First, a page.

Ivotronic machines and write-in voting

Published October 16, 2013 by justicewg

From VerifiedVoting.orgIf you want to vote for a write-in candidate for school board on November 5th, you need to understand how the Ivotronic voting machines work. I sent an email to the Franklin county BOE and got some info from Dana Walch, the Deputy Director.

Using the machine

I never voted for a write-in candidate on the Ivotronic voting machines, my experience was with the old clunky lever machines, which opened up a slot and required you to write a name on a piece of paper. There was always the danger that people who had poor penmanship would make an illegible scrawl with that system, and I’m sure spelling mistakes invalidated some votes. Things are a bit improved with the electronic machines.

This YouTube vid explains the process of voting for a write-in (jump to 1:19 if you are in a hurry). The short version – touch the slot that says “write-in”, an on-screen keyboard will allow you to enter the name. One name per write-in slot.

What about over voting, could you vote for more than three candidates in the school board race and cause your vote to be rejected? What if you voted for the two on the regular ballot and tried to vote for more than one write-in candidates?

The voting machines will not permit you to vote for more than the allowable number of candidates. In your example, if you vote for the two listed candidates, the machine will only allow you to vote for one write-in candidate. If you attempt to vote for two write-in candidates after already having marked two listed candidates, the machine will instruct you that you must de-select one of the candidates you have already selected.

What about spelling – and do we have to remember first and last name?

If the voter has written in part of an eligible write-in candidate’s name, the board of elections must count a vote in which a voter has written in only the first or last name of the candidate, if there is only one eligible write-in candidate with that first or last name. However, if there are two or more write-in candidates with the same first or last name, the voter must provide sufficient information for election officials to determine the voter’s intent in order for the vote to be counted. This is listed out in Secretary of State Directive 2013-19 which can be found here (http://www.sos.state.oh.us/SOS/Upload/elections/directives/2013/Dir2013-19.pdf).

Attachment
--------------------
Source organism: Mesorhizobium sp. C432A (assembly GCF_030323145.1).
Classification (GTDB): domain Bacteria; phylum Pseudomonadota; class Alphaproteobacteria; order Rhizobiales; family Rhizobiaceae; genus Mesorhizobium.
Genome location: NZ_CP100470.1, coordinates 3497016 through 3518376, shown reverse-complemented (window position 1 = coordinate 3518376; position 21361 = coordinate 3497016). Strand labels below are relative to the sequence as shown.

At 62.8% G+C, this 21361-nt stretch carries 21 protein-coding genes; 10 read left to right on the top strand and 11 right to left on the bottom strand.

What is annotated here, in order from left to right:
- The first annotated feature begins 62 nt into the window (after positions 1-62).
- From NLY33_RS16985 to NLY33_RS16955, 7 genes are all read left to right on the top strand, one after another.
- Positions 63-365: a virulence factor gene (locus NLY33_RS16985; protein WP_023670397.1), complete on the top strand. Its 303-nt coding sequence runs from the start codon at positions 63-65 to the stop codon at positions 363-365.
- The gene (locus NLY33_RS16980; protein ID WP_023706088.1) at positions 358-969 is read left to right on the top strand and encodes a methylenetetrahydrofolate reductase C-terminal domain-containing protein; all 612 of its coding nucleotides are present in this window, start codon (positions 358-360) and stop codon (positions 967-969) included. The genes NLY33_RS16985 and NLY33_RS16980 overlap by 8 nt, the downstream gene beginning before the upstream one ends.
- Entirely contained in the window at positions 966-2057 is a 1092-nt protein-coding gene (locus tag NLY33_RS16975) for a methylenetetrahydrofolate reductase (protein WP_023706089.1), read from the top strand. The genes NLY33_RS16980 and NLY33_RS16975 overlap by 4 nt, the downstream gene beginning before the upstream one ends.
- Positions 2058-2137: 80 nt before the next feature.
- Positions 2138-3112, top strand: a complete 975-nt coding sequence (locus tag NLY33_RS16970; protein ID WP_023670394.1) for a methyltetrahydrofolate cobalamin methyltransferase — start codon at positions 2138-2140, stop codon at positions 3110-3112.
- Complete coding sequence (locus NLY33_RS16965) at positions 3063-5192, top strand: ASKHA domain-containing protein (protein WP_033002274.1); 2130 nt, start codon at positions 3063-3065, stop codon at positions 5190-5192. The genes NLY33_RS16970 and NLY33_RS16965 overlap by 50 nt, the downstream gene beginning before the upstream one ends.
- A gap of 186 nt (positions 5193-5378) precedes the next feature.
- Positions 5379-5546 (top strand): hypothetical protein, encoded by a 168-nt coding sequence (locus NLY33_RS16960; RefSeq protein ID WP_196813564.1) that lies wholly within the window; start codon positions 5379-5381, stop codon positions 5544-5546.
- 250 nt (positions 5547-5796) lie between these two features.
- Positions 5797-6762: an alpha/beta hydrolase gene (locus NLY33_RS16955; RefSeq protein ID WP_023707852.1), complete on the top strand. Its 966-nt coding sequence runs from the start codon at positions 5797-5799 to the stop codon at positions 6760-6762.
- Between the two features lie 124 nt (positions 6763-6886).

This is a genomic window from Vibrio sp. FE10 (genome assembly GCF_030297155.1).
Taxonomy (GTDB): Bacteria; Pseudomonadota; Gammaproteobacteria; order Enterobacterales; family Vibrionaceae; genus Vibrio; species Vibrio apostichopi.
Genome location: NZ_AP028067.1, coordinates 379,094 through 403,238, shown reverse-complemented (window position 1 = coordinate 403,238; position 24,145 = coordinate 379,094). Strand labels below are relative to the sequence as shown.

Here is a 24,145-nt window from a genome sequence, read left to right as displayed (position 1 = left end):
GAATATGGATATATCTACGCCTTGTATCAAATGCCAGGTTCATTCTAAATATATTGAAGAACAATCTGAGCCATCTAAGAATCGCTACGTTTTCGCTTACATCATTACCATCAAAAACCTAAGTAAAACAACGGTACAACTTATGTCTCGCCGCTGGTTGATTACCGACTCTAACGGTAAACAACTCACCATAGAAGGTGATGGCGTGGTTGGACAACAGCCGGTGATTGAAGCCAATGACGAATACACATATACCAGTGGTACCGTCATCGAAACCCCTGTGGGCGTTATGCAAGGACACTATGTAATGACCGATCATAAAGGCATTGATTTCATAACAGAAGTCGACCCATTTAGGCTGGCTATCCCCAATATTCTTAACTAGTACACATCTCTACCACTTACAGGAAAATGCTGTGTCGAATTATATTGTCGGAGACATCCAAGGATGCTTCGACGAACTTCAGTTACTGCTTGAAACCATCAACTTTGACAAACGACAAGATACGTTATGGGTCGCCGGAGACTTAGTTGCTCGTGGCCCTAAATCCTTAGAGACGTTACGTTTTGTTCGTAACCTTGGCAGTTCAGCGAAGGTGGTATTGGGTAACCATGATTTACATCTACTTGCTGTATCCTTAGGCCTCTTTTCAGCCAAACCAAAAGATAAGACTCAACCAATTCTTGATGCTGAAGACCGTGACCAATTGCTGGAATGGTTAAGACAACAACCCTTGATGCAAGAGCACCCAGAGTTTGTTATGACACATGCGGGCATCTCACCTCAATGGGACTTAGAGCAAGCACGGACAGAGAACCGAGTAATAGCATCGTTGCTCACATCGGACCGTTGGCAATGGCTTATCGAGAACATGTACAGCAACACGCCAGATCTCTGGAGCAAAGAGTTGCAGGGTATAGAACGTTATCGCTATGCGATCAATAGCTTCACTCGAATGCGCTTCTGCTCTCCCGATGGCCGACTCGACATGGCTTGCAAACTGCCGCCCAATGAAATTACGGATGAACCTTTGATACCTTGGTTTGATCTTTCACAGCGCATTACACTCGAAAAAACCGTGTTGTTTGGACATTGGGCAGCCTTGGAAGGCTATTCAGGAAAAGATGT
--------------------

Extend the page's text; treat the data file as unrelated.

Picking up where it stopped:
Since none of the school board candidates has the same first name, you could get away with typing only the first name. I would suggest entering the last name of the candidate if you are in too much of a hurry to write-in the full name.

What about the nag screen after you have finished voting – will it remind you that you have not filled in a name in the write-in section of the school board race?

On our Ivotronic voting machines, the voters are giving a generic reminder if they have not voted for the allowable number of candidates in any given race. They are not reminded that they can specifically still vote for a write-in candidate or any listed candidate, just that there are more possible spots for which they could vote. Dana Walch, Deputy Director,  FCBOE

This is where the regular ballot candidates have a big advantage. If you get a nag screen that tells you that you have not voted for all of the possible candidates, the low information voter will return to the school board race and see that they need to make three selections to stop the nag. The easy votes will be for the two regular ballot names. If they can’t remember a write-in name, some people will skip the vote, some will enter Mickey Mouse (and that vote will not be counted).

I don’t think the second place write-in candidate has much chance of getting on to the board, the write-in process is such a weird, half real, not at all easy vote. Almost no other country in the whole world has write-ins, most other countries have a sensible “on the ballot or off” system.

If you are planning to vote for two of the write-in candidates, let me repeat the math for this vote. Your two choices will not be the same as other people’s two choices. The result will be less votes for all of the write-in candidates, and will improve the chances of the regular ballot candidates. I’m guessing Douglass will win no matter what you vote, but if you don’t want to see Jesse Truett on the school board, vote for all three write-ins.

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